The lack of affordable housing sits at the root of a host of social problems, from poverty and homelessness to educational disparities and health care. That means understanding the eviction crisis is critical to effectively addressing these problems and reducing inequality. However, before the launch of the Eviction Lab dataset, little was known about the prevalence of eviction in America, so studying its causes and consequences on a national level was impossible. This new dataset gives us the tools to better understand—and fight—America’s eviction epidemic.
An eviction happens when a landlord expels people from property he or she owns. Evictions are landlord-initiated involuntary moves that happen to renters, whereas foreclosures are involuntary moves that happen to homeowners when a bank or other lending agency repossesses a home.
Most evictions happen because renters cannot or do not pay their rent. Landlords can evict renters for a number of other reasons, too, including taking on boarders, damaging property, causing a disturbance, or breaking the law. In most American cities and towns, landlords can evict renters even if they have not missed a rent payment or otherwise violated their lease agreement; these are called “no fault” evictions.
Today, most poor renting families spend at least half of their income on housing costs, with one in four of those families spending over 70 percent of their income just on rent and utilities. Incomes for Americans of modest means have flatlined while housing costs have soared. Only one in four families who qualifies for affordable housing programs gets any kind of help. Under those conditions, it has become harder for low-income families to keep up with rent and utility costs, and a growing number are living one misstep or emergency away from eviction.
Landlords initiate the process, and renters are served notice to appear in court. Almost everywhere in the United States, evictions take place in civil court, where renters have no right to an attorney. For this reason and others, most renters do not appear in eviction court. When this happens, they receive a default eviction judgment, provided that the landlord or a representative is present. Renters who do appear in court may also receive an eviction judgment ordering them to vacate their home by a specific date. Eviction cases can be resolved in other ways as well. For one, the case may be dismissed or ruled in favor of defendants, allowing renter to remain in their home. In addition, a mediated agreement can be established between a landlord and a renter, often called a “settlement” or “stipulation,” which comes with certain terms. If renters meet the terms, the eviction is dismissed; if they do not, an eviction judgment can be rendered. In the event that evicted renters do not leave their home by the specified date, their landlord may file a “writ of restitution,” which permits law enforcement officers to forcibly remove a family and often their belongings.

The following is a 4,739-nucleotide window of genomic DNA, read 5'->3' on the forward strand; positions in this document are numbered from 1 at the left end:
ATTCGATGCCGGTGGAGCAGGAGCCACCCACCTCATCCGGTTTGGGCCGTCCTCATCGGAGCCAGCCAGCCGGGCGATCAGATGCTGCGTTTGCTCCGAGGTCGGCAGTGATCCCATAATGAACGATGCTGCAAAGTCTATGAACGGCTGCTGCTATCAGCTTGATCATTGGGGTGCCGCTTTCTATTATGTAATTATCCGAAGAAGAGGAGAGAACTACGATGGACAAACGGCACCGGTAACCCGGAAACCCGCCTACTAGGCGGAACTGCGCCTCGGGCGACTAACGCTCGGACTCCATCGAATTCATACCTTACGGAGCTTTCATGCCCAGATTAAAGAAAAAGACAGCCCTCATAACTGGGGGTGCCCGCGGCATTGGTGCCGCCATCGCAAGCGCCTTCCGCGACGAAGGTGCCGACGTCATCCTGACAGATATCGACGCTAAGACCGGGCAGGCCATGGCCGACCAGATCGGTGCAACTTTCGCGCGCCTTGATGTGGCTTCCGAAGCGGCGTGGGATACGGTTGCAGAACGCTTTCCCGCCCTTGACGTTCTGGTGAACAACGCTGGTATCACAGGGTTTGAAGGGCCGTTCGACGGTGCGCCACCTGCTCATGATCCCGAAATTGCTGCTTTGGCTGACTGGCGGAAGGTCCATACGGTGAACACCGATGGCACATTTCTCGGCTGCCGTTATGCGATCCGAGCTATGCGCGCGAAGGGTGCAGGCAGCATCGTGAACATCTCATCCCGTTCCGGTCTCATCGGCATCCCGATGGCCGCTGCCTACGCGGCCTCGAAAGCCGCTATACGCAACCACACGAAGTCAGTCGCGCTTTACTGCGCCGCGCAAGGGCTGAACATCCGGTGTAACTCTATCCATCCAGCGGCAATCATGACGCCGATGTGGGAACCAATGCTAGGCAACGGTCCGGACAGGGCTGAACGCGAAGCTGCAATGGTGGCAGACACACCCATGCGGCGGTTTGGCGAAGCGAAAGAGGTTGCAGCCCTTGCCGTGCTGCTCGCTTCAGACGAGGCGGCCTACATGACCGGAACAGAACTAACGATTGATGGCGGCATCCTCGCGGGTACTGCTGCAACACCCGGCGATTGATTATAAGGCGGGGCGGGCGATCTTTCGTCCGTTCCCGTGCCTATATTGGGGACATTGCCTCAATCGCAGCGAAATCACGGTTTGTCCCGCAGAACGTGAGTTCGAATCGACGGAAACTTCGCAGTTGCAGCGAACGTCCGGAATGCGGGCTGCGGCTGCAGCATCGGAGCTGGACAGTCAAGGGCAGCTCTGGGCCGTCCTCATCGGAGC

Low-income women, especially poor women of color, have a high risk of eviction. Research has shown domestic violence victims and families with children are also at particularly high risk for eviction.